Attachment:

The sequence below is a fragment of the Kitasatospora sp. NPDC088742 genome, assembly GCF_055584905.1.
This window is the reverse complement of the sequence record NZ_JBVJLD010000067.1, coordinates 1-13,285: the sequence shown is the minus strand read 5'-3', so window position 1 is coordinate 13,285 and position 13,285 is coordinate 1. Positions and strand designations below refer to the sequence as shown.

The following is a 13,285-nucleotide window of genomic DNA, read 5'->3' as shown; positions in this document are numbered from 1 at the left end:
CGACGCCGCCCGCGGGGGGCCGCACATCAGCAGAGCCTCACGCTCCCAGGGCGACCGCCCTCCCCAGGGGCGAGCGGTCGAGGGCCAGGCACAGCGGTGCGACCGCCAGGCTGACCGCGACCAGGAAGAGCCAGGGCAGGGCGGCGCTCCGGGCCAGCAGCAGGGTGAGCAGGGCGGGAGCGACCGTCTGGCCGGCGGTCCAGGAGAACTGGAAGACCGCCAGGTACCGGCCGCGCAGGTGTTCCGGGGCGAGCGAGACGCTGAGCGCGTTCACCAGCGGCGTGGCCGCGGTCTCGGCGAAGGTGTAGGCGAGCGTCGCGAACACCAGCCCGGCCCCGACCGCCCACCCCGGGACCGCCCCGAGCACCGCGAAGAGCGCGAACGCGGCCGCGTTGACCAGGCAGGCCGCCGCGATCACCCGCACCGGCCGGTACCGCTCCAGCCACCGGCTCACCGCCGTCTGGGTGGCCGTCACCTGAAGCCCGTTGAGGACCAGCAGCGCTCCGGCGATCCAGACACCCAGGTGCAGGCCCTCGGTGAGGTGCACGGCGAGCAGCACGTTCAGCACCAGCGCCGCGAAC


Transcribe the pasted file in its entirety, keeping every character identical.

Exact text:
The sequence below is a fragment of the Kitasatospora sp. NPDC088742 genome, assembly GCF_055584905.1.
This window is the reverse complement of the sequence record NZ_JBVJLD010000067.1, coordinates 1-13,285: the sequence shown is the minus strand read 5'-3', so window position 1 is coordinate 13,285 and position 13,285 is coordinate 1. Positions and strand designations below refer to the sequence as shown.

The following is a 13,285-nucleotide window of genomic DNA, read 5'->3' as shown; positions in this document are numbered from 1 at the left end:
CGACGCCGCCCGCGGGGGGCCGCACATCAGCAGAGCCTCACGCTCCCAGGGCGACCGCCCTCCCCAGGGGCGAGCGGTCGAGGGCCAGGCACAGCGGTGCGACCGCCAGGCTGACCGCGACCAGGAAGAGCCAGGGCAGGGCGGCGCTCCGGGCCAGCAGCAGGGTGAGCAGGGCGGGAGCGACCGTCTGGCCGGCGGTCCAGGAGAACTGGAAGACCGCCAGGTACCGGCCGCGCAGGTGTTCCGGGGCGAGCGAGACGCTGAGCGCGTTCACCAGCGGCGTGGCCGCGGTCTCGGCGAAGGTGTAGGCGAGCGTCGCGAACACCAGCCCGGCCCCGACCGCCCACCCCGGGACCGCCCCGAGCACCGCGAAGAGCGCGAACGCGGCCGCGTTGACCAGGCAGGCCGCCGCGATCACCCGCACCGGCCGGTACCGCTCCAGCCACCGGCTCACCGCCGTCTGGGTGGCCGTCACCTGAAGCCCGTTGAGGACCAGCAGCGCTCCGGCGATCCAGACACCCAGGTGCAGGCCCTCGGTGAGGTGCACGGCGAGCAGCACGTTCAGCACCAGCGCCGCGAAC